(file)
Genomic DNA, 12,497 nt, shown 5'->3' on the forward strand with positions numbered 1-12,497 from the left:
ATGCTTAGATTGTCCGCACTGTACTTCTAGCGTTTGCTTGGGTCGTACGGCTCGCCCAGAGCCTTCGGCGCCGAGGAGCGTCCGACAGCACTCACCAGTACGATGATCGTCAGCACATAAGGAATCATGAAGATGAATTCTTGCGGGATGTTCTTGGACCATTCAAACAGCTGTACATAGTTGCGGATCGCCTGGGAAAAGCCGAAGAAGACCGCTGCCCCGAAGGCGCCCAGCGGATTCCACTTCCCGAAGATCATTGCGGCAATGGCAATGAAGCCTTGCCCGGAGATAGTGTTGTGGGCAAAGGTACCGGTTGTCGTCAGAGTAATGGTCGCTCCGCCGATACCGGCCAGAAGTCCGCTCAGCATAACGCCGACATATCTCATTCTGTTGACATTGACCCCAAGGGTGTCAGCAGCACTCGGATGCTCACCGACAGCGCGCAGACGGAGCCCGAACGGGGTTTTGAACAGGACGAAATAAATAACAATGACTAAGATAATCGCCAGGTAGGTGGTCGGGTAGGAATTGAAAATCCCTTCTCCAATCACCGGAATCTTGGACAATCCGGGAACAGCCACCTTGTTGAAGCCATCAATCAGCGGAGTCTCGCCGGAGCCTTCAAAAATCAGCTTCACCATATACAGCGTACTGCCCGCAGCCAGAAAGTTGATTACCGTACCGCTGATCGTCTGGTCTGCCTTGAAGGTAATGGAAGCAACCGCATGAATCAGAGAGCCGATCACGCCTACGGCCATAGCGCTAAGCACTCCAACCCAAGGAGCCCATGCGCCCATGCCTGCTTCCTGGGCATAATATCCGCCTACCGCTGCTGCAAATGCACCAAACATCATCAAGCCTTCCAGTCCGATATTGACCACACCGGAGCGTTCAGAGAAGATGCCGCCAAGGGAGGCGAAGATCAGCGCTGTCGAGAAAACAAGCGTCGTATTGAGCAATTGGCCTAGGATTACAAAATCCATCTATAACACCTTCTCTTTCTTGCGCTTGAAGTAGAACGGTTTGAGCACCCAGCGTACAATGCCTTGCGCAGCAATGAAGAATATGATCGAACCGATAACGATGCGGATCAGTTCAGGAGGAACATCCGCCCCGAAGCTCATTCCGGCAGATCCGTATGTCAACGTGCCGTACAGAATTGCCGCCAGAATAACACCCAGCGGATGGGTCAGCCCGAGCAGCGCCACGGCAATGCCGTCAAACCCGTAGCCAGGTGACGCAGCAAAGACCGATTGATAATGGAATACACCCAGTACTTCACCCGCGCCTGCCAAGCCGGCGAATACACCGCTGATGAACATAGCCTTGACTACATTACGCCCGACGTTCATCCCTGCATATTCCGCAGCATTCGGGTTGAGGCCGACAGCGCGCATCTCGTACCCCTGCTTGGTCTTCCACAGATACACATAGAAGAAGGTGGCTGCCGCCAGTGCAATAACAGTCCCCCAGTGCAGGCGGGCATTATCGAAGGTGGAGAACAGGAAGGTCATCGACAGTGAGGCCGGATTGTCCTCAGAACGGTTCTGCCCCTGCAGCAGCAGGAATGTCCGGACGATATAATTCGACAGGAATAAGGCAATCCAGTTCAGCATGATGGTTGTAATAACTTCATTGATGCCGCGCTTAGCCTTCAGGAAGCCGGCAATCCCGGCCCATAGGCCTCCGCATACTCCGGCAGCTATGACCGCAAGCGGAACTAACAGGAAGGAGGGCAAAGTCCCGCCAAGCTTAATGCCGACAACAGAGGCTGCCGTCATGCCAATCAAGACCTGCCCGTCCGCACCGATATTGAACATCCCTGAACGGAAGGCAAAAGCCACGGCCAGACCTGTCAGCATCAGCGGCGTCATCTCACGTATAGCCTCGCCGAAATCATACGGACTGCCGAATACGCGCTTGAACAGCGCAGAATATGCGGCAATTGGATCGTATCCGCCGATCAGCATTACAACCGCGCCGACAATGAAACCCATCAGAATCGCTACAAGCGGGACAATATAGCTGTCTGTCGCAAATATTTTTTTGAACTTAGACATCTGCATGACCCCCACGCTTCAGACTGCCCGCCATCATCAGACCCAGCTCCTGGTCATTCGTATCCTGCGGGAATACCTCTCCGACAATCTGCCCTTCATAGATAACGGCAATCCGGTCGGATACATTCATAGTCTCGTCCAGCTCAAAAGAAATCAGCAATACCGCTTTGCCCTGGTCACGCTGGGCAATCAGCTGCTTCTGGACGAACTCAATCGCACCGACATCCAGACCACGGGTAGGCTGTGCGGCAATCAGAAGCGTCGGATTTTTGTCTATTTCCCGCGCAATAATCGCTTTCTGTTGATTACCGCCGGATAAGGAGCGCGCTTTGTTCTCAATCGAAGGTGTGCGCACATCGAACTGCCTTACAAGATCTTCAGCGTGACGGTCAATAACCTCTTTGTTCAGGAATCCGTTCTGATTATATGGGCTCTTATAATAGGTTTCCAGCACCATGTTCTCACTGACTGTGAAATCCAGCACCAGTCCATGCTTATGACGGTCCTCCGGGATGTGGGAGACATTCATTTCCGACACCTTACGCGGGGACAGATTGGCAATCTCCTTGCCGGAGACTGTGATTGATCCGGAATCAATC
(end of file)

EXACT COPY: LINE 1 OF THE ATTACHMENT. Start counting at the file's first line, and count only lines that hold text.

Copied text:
Genomic DNA, 12,497 nt, shown 5'->3' on the forward strand with positions numbered 1-12,497 from the left: